Abdel Basset Ali al-Megrahi, the former Libyan intelligence officer, was jailed in 2001 for the bombing after a trial under Scottish law at a special court in the Netherlands. He was the only person convicted in connection with the terrorist attack, Britain’s bloodiest. Mr Megrahi, who has always proclaimed his innocence, lost an initial appeal in 2002 and is serving a 27-year sentence in a Scottish prison.
Graham Forbes, the chairman of the Scottish commission, said the panel was “of the view, based upon our lengthy investigations, new evidence we have found and new evidence that was not before the trial court, that the applicant may have suffered a miscarriage of justice.”
A spokesman for the commission, who spoke in return for anonymity under the organization’s rules, said the next stage was for Mr Megrahi’s lawyers to present their case to the Appeal Court for a hearing date to be set. “It will be heard,” the spokesman said in response to a reporter’s question about the possibility of the court refusing to hear the case.
The section of the commission’s findings made public centered on evidence relating to purchases of clothing at a shop called Mary’s House in Sliema, Malta, on Dec 7, 1988; the clothing was said to have been wrapped around the bomb. The bomb was said to have been put on board a plane in Malta and then transferred to a Pan Am flight from Frankfurt to London before it was loaded onto Flight 103 at Heathrow Airport.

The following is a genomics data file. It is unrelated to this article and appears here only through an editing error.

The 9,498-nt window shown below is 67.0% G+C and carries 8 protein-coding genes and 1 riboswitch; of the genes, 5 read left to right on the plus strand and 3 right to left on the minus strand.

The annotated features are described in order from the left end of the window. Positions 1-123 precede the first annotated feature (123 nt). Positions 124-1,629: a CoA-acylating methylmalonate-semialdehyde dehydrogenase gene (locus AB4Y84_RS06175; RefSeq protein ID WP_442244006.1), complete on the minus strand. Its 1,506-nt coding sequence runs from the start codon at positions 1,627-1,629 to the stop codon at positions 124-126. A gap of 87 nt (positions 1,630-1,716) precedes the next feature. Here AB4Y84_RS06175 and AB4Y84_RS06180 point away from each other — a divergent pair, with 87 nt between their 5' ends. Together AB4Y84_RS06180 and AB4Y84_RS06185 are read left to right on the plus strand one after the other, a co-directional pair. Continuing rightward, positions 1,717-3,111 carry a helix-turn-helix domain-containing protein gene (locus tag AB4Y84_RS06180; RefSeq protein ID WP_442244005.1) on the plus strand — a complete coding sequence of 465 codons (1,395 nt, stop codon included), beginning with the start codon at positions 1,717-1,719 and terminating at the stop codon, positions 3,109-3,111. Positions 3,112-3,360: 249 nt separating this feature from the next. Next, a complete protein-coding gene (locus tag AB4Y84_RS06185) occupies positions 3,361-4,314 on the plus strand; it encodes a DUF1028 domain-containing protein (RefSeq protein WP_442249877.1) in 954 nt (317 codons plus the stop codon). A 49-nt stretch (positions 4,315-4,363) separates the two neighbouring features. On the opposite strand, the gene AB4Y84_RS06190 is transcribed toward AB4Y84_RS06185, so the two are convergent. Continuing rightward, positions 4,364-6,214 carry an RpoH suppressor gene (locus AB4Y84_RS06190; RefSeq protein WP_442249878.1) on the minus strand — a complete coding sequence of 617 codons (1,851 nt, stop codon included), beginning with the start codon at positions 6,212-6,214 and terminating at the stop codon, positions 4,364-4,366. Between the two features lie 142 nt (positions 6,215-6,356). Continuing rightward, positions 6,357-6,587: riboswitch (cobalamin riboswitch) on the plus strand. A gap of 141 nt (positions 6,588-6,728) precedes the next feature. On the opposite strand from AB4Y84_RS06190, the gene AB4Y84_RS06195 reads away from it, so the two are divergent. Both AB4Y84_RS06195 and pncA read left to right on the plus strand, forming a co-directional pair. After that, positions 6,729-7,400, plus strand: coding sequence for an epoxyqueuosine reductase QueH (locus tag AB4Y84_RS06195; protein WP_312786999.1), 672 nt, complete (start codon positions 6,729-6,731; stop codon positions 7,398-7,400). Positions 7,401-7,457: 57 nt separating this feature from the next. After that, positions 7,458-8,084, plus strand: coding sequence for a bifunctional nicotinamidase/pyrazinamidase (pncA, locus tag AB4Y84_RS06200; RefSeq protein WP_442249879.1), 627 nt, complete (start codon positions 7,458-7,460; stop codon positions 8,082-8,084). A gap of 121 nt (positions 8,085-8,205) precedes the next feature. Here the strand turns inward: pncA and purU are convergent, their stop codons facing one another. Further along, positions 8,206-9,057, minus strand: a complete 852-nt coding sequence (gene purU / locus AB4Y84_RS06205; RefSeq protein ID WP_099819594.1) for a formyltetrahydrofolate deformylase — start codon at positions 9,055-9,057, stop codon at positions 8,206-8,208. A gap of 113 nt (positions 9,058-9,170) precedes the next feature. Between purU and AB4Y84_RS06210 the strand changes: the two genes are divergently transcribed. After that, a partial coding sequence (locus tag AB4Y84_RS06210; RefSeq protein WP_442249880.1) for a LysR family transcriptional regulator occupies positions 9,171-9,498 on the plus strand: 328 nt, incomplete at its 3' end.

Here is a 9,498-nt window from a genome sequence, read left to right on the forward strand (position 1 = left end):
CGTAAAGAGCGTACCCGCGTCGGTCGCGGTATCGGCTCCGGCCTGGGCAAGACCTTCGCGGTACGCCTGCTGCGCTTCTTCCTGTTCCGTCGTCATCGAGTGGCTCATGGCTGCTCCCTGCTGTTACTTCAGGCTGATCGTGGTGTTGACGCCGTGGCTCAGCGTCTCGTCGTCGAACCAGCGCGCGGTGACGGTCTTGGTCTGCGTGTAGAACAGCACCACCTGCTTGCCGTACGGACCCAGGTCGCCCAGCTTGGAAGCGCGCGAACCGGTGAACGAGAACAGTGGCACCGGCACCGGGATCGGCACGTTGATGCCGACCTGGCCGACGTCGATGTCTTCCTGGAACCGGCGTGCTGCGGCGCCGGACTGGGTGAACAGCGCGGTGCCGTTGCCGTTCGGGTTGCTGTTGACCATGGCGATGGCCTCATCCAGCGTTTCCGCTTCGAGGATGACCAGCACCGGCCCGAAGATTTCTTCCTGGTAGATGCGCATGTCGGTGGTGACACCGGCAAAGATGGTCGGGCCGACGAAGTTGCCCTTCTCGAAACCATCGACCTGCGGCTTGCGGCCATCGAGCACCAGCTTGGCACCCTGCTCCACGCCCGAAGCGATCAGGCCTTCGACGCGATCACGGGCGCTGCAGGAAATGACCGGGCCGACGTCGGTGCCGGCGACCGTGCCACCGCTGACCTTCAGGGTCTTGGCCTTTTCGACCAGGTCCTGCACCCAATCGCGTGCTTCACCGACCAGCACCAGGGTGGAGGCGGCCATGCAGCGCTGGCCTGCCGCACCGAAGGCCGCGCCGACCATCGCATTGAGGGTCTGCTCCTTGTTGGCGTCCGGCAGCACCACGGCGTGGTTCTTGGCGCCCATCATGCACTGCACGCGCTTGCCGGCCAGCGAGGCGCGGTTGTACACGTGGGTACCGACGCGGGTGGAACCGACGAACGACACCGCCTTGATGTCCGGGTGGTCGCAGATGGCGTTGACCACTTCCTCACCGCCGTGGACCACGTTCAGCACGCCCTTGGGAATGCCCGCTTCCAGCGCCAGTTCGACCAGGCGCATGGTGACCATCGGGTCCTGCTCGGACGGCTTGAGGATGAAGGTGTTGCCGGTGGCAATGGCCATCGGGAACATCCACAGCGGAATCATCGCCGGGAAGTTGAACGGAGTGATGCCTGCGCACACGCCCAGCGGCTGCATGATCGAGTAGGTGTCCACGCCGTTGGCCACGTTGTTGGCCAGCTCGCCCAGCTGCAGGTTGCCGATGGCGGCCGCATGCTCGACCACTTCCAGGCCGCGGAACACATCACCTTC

The original trial found that the bomb was hidden in a Toshiba radio cassette player placed inside a brown, hard-shell Samsonite suitcase with clothing traced to Mary’s House. The trial court found that Mr Megrahi bought the clothing at the shop on Dec 7, 1988. But, the Scottish commission ruled, new evidence relating to the dates when Christmas lights were switched on in Malta suggested that the clothes had been bought before Dec 6, 1988, before the time when there was evidence that Mr Megrahi was on Malta.